11 January 18 | Chad W. Post

“Why am I reading this?” I ask myself this almost constantly. Sometimes the answer is obvious: when the book is a masterpiece, when the pleasure is so deep or constant that there’s little else I want. I treasure those books, but if it was the only reason I read a book, I wouldn’t read much. There are novels where the concept is grand and exciting, so I want to follow it through to the end, generous with my judgment of the execution. There’s the craft option: Jean Echenoz is going to be worth reading for the quality of his finely crafted sentences. In last week’s post, Adam Hetherington pointed out how pace can dominate a book, and that too can be the single reason to stick with a novel. Sometimes it’s that the novel is the single best work focused on a slice of life or culture, the best baseball novel, the best restaurant novel, etc.



Reading for BTBA, it becomes an even more important question, because I need a damn good answer to keep on reading. So why the hell did I keep on reading Wu He’s Remains of Life? The jacket copy opens with

On October 27, 1930, at a sports meet on an aboriginal reservation in the mountains of Taiwan, the Atayal tribe rose up against the Japanese colonial regime, slaying one hundred and thirty-four people in a headhunting ritual.

Am I reading to educate myself about this event? I didn’t even realize that Taiwan was one of the places Japan had a colony. No, fuck no. If that’s the answer, I’m putting that book down. Besides, this would be the wrong damn book for that. As that same copy says later, “Written in a stream-of-consciousness style, it contains no paragraph breaks and only a handful of sentences.” Not the type of style that lends itself to historical or cultural edification, though one I’m a sucker for. I love Bernhard and By Night in Chile may be my favorite Bolaño. So stick with Remains of Life because its stylistic prose is compelling and unrelenting? Well, no.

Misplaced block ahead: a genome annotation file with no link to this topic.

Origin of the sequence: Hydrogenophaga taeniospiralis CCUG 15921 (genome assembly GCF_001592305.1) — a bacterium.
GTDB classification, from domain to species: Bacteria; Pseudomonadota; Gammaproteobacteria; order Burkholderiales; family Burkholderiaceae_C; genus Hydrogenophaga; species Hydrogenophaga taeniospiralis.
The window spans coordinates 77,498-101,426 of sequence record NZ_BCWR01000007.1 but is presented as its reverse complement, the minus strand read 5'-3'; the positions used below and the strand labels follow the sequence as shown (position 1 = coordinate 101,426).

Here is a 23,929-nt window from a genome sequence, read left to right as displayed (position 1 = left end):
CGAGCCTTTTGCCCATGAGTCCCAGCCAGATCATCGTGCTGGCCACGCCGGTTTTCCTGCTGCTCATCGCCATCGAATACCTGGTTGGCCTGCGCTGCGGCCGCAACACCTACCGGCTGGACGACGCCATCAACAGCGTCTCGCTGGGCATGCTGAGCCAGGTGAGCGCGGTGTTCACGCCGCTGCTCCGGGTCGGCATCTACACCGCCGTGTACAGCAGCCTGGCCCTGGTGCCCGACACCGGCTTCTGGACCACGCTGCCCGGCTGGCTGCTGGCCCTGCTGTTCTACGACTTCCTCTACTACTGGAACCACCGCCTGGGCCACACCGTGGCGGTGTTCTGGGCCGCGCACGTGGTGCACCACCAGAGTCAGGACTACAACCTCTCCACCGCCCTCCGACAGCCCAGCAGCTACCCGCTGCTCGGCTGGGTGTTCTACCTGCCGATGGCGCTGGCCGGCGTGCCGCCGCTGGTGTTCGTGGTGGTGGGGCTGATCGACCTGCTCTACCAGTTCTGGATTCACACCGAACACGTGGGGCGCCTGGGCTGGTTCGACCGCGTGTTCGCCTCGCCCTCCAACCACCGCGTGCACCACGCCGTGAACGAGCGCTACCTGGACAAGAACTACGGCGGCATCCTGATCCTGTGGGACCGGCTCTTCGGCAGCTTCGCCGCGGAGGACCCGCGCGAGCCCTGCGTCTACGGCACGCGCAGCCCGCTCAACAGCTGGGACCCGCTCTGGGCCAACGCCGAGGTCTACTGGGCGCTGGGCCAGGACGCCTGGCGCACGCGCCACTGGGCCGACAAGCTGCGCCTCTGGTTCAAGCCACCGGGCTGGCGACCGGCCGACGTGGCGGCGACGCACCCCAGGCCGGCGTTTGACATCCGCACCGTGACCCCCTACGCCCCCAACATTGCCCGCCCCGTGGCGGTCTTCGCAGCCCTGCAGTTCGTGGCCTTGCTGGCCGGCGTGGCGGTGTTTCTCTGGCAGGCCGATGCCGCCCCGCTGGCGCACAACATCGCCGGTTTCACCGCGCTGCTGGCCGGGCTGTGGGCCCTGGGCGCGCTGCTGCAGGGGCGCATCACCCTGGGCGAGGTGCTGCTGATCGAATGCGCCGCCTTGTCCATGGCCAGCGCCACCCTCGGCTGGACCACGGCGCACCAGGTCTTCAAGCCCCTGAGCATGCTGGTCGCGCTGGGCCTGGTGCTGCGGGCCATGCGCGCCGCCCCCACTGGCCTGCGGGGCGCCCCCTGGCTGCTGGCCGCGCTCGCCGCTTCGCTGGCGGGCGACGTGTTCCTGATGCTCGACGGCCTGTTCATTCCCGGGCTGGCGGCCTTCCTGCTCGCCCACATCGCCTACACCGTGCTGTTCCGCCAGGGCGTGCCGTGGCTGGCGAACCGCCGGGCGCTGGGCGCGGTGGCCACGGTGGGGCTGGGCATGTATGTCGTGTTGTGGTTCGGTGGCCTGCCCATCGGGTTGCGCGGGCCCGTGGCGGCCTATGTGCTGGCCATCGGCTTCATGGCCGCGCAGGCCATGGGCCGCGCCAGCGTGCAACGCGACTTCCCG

I’ll stop being coy and cut to the end. I don’t know why I stuck with this book. I don’t know why I’m still thinking about it. So, that’s the reason why? Because even though I wasn’t in love, even though the answer to each reason to stay was “No, not that,” I still didn’t want to walk away, and that confusion itself fascinates me. I have no idea the last time I was so uncertain in my response, so willing to continue to work and engage and struggle, hoping to crack through to deep pleasure. There have been times I’ve done that work for pages upon pages and realized no breakthrough would come, so I dropped the book. There’ve been times it did happen, suddenly and intensely: Shishkin’s Maidenhair comes to mind.